This partnership should be based on clear principles on the use of public funds to prevent moral hazard, including avoiding distorting markets and preventing prolonged dependence on the GCF. Given that public resources are scarce, the GCF needs to seek “bang for buck.” A key question is, how can we minimize financial support from the GCF while maximizing investment from the private sector? Innovation has a role to play, but an appropriate balance between the new and the tried-and-true needs to be found so that the GCF can start quickly, scale up rapidly, and deliver results.
4) The GCF Must Carve Out its Own Niche.
The GCF was established at the 2010 climate negotiations in Cancun to be the premier channel for climate finance. The international community wanted a new kind of institution with a new kind of governance to address climate change challenges. But it was never meant to be the only institution in this space. The GCF is the new kid on the block – and it needs to play with others while defining its niche.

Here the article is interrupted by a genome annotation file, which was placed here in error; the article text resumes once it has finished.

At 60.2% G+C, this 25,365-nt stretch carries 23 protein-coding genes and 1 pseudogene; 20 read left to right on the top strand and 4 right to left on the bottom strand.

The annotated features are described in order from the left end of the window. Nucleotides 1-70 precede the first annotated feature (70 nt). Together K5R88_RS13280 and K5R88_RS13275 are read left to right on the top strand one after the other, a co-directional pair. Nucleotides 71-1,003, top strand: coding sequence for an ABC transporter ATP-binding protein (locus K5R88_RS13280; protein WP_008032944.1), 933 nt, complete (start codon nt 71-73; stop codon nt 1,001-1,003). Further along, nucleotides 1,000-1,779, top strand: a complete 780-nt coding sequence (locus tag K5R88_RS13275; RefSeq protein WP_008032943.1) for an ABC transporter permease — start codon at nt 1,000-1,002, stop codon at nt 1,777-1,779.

To determine the most effective role for itself, the GCF should take a hard look at existing institutions—such as the Global Environment Facility or the Climate Investment Funds—and identify what works and what does not in the context of climate finance. When asked to describe the ideal aspirations of the GCF in a few words, panelists spoke of ambition, leadership, partnerships, impact—in short, a game-changer. Establishing a clear, value-added role is the only way to ensure that the GCF becomes the game-changer it’s intended to be.
5) The GCF Can Act as a GPS for the Climate Investment Community.
There are very large pools of institutional capital, but insignificant amounts are currently going into green investments. Partly this is due to lack of familiarity on the part of fund managers. Partly it is natural inertia: It is easier to make short-term money investing in the familiar rather than investing in a long-term green project such as solar power installations in the developing world. But money must flow to climate-relevant investments if we are to contain global temperature rise.